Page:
If you're heading to the United Kingdom and looking to hit the pub for a night out, odds are you'll know—or map out—where you're going, and how to return back to where you came from. Tack on another bar to the night out? Why not. Two, three more? Sure, no problem.
But consider adding more than 24,700 pubs to your initial itinerary, figuring out the shortest distance between them, and navigating back to your starting point as fast as you can, and you're looking at an impossibility—or at least you were, until very recently.
Thanks to an intrepid team of mathematicians from Canada, the U.S., Chile, and Denmark, the shortest distance between 24,727 pubs listed on the U.K.'s Pubs Galore website has now been routed on Google Maps—and it only took two years. The result? A 45,495,239-meter, or 28,269-mile, pub crawl beginning at The Green Shutters in Portland and ended at The Rodwell in Weymouth, some four miles away.
According to the results, the greatest distance between pubs is from the Sango Sands Oasis in Durness to the Bells But and Ben pub in Shetland, a trip that clocks in at 270 miles, 50 hours, and two ferry rides. Fear not: The average distance between each pub is under an hour, which means you'll never have to go too long without a pint.
While pubgoers the world round are no doubt rejoicing in the fact that comprehensively drinking their way through the U.K. just got much, much more organized, the team behind the research told The Guardian that the project is about more than just improving the lot of "a wandering pub aficionado."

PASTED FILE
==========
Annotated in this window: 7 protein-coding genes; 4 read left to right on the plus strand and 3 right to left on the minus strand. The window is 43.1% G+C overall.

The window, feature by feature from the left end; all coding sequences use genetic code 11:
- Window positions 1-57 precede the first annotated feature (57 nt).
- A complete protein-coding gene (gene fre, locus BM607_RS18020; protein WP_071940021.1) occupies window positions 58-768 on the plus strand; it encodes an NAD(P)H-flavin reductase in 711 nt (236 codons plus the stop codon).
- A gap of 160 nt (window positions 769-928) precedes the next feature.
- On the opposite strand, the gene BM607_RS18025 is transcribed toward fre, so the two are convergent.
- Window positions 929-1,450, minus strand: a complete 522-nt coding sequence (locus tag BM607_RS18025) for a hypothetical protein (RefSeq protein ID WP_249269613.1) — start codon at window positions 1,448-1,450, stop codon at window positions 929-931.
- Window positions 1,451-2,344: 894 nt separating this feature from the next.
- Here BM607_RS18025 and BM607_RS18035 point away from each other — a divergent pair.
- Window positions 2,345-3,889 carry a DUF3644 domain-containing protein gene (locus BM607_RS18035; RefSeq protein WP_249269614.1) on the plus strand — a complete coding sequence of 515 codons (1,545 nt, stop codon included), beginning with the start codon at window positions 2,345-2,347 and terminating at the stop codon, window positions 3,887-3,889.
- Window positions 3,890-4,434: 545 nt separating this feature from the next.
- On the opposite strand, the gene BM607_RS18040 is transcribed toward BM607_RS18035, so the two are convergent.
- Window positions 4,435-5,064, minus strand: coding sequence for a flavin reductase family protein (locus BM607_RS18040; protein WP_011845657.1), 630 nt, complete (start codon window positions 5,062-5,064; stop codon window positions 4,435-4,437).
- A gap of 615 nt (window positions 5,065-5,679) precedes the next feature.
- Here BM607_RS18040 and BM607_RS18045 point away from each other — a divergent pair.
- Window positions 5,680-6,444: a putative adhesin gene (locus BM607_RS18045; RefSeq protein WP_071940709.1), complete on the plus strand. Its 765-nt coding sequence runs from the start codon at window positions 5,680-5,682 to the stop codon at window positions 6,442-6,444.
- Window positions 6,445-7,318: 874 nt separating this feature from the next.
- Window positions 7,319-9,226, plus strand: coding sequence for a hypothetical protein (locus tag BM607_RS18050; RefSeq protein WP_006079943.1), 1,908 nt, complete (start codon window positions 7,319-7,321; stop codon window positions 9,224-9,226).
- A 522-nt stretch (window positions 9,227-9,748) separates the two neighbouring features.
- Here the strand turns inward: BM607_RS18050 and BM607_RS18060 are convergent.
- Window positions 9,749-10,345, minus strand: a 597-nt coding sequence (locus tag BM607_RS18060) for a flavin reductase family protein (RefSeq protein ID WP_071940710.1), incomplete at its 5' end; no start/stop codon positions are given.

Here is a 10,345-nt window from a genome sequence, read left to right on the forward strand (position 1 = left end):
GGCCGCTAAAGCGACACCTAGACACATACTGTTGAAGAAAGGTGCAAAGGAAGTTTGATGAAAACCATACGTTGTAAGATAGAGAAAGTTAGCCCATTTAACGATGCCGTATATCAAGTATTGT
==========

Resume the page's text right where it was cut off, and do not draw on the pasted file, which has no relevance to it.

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At its heart, the team looked to tackle the "traveling salesman problem"—finding the shortest route by passing through any number of points only once before returning to the point of origin. (Though it may sound straightforward, it is apparently one of the most intensively studied problems in optimization and computational mathematics.) Pints and pubs aside, the mathematicians note that the culmination of this project actually represents the largest road-distance traveling salesman problem ever solved, with 100 times more stops than any example previously solved.
"To be clear," the research notes, "our main result is that there simply does not exist any pub tour that is even one meter shorter than the one produced by our computation."
We'll drink to that.